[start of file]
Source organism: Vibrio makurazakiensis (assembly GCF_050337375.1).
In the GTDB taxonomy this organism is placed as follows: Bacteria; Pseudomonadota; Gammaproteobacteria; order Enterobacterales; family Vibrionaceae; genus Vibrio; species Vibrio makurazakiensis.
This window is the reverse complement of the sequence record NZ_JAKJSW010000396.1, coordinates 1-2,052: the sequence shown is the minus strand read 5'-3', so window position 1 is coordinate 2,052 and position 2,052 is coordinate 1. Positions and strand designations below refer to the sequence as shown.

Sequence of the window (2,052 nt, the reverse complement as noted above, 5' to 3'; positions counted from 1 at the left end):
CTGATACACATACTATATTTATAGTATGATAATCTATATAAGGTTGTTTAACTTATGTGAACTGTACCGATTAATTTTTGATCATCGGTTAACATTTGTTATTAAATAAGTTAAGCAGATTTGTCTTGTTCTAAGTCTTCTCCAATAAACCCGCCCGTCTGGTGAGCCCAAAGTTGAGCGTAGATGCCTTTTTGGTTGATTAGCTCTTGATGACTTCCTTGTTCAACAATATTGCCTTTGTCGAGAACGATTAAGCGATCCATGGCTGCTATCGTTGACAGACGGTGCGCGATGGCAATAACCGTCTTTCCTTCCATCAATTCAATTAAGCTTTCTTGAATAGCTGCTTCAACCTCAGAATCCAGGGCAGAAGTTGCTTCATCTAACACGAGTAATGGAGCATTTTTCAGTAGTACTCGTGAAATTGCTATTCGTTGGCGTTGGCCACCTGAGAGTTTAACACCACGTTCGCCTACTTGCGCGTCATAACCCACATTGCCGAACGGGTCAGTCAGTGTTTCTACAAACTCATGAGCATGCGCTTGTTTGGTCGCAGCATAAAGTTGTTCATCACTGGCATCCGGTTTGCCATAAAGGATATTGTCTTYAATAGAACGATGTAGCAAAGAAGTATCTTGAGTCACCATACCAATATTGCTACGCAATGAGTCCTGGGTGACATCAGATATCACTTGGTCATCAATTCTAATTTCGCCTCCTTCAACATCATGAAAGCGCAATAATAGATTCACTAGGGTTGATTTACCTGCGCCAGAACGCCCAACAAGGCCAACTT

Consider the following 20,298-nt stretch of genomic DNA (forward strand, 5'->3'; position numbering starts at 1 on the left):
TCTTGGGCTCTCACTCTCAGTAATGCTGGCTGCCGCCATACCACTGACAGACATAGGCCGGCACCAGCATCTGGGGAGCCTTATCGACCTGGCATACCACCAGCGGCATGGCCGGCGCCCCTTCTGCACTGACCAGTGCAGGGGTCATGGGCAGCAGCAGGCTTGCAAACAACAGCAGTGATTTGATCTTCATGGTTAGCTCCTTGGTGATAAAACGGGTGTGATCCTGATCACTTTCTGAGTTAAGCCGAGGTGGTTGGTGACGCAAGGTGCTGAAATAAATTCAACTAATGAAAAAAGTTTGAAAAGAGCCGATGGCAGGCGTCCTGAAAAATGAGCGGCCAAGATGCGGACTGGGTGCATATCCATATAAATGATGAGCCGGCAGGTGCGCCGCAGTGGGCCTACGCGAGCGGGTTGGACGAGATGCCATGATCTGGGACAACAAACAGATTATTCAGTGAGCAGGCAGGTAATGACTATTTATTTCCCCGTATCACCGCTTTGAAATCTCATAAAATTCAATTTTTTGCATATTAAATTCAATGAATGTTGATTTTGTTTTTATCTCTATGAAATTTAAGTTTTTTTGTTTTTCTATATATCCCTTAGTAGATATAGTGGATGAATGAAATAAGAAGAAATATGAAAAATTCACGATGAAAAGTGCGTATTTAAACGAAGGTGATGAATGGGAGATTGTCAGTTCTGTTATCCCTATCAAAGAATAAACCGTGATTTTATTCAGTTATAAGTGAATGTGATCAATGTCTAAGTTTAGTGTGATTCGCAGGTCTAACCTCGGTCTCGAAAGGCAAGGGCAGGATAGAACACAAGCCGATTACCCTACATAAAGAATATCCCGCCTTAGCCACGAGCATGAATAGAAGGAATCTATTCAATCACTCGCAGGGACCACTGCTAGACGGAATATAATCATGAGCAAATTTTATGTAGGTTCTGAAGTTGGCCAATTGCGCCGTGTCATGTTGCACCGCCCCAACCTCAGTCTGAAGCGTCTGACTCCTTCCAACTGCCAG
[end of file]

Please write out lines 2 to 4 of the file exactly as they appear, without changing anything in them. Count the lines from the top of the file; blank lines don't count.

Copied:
In the GTDB taxonomy this organism is placed as follows: Bacteria; Pseudomonadota; Gammaproteobacteria; order Enterobacterales; family Vibrionaceae; genus Vibrio; species Vibrio makurazakiensis.
This window is the reverse complement of the sequence record NZ_JAKJSW010000396.1, coordinates 1-2,052: the sequence shown is the minus strand read 5'-3', so window position 1 is coordinate 2,052 and position 2,052 is coordinate 1. Positions and strand designations below refer to the sequence as shown.

Sequence of the window (2,052 nt, the reverse complement as noted above, 5' to 3'; positions counted from 1 at the left end):